A sculpture to commemorate the centenary of the birth of England’s most celebrated actor Laurence Olivier (pictured) will be unveiled outside the National Theatre at 4.30pm on 23 September 2007 prior to a star-studded celebration of his stage and film work.

Olivier’s former wife Joan Plowright will join Derek Jacobi, Eileen Atkins, Claire Bloom, Anna Carteret, Charles Kay, Clive Merrison, Edward Petherbridge, Ronald Pickup and Billie Whitelaw in honouring the National’s founding director in a showcase of film clips, stage extracts and reminiscent readings recalling Olivier’s contribution to 20th-century performance.

The sculpture of Olivier, which will have a permanent place on the corner of the Theatre Square at the NT’s riverside entrance, is being designed by Angela Conner and will capture him as Hamlet, one of more than 120 stage roles Olivier played during his lifetime. Hamlet co-starred Peter O'Toole and was the first play produced by the National Theatre in 1963, then at the Old Vic, where it was based for over 12 years before its current South Bank home was completed.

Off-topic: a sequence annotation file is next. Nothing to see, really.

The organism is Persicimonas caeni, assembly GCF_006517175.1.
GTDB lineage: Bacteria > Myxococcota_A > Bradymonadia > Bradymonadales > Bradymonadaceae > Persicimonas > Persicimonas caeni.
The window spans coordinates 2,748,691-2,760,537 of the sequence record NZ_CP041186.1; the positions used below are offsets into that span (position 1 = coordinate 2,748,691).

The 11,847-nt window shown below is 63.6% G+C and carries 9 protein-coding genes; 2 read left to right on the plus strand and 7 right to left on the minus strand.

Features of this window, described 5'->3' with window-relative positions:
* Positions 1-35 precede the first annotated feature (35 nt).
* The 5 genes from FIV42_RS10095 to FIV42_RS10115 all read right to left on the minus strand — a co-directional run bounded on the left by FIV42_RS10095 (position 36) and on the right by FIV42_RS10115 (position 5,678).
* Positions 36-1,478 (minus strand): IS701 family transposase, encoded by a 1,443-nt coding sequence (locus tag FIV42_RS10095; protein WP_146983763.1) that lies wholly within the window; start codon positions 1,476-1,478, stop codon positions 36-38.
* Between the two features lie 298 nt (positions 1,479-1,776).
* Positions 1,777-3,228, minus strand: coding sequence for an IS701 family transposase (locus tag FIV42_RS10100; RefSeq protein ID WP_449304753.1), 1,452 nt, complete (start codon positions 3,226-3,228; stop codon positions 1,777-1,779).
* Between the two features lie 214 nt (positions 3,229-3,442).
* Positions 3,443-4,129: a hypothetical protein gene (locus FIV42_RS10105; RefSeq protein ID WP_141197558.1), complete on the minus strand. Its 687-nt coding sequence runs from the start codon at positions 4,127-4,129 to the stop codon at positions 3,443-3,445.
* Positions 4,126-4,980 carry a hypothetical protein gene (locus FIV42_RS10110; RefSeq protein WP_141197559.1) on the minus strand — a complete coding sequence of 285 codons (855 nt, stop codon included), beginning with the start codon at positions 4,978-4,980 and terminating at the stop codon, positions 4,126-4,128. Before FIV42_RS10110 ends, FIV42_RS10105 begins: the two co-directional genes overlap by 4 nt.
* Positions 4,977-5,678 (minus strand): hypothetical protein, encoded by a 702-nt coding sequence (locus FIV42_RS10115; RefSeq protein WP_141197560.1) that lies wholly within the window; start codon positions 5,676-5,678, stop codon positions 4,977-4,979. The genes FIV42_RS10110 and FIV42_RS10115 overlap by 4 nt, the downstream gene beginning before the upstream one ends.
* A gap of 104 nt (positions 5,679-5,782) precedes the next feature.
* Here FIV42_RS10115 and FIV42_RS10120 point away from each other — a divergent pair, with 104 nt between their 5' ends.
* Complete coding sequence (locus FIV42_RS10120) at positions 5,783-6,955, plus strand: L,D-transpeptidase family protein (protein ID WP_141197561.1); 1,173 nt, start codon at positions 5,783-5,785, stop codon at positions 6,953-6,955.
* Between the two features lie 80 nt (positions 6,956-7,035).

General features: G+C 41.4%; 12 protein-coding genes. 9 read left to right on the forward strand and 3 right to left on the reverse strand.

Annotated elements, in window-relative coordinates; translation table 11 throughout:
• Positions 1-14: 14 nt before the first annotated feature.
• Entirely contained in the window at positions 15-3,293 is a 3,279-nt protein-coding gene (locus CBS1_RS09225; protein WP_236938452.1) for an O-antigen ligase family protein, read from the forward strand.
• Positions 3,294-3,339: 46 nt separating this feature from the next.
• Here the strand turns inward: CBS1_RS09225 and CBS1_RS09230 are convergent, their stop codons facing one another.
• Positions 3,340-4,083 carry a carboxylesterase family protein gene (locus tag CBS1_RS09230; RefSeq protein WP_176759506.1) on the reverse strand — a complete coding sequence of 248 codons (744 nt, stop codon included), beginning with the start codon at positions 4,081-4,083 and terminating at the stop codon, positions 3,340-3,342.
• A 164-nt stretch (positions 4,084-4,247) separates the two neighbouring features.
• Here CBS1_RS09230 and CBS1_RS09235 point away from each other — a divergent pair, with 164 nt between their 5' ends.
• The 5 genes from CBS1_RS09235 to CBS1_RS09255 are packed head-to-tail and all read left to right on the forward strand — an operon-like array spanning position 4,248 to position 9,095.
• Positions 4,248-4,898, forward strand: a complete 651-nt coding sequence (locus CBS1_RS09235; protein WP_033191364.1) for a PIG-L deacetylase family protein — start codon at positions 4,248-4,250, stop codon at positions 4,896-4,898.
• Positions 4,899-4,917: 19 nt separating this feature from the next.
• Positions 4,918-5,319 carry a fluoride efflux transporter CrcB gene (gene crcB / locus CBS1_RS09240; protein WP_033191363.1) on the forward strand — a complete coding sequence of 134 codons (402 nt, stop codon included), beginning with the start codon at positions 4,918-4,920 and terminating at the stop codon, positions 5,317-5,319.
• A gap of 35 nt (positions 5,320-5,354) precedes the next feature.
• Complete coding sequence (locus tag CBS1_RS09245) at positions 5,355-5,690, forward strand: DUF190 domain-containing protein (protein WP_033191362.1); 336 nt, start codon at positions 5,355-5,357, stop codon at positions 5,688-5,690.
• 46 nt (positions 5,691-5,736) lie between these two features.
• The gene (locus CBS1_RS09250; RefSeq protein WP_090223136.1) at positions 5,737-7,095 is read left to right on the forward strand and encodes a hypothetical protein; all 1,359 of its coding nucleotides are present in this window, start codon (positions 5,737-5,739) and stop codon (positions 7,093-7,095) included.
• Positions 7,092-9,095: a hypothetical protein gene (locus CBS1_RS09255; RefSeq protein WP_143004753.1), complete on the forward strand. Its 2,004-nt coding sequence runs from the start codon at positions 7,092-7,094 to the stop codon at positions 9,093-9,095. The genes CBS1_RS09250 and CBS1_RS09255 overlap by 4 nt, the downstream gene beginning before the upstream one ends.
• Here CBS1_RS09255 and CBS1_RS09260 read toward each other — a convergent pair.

Olivier appeared in and directed many of the NT's most successful productions at the Old Vic, including Othello, Uncle Vanya, The Dance of Death, A Flea in Her Ear, Saturday Sunday Monday and Long Day's Journey Into Night. He was made a life peer in 1970 and was awarded the Order of Merit in 1981. He died in 1989.

To coincide with celebratory events, the National’s neighbour, BFI Southbank, will present a season of Olivier films in August and September, including 1940’s Rebecca, 1982’s King Lear and Henry V from 1944.

Olivier was born on 22 May 1907 in Dorking, Surrey, where locals are this week celebrating with an Olivier film festival, exhibition and talk from his eldest son Tarquin (See News, 14 May 2007).

- by Malcolm Rock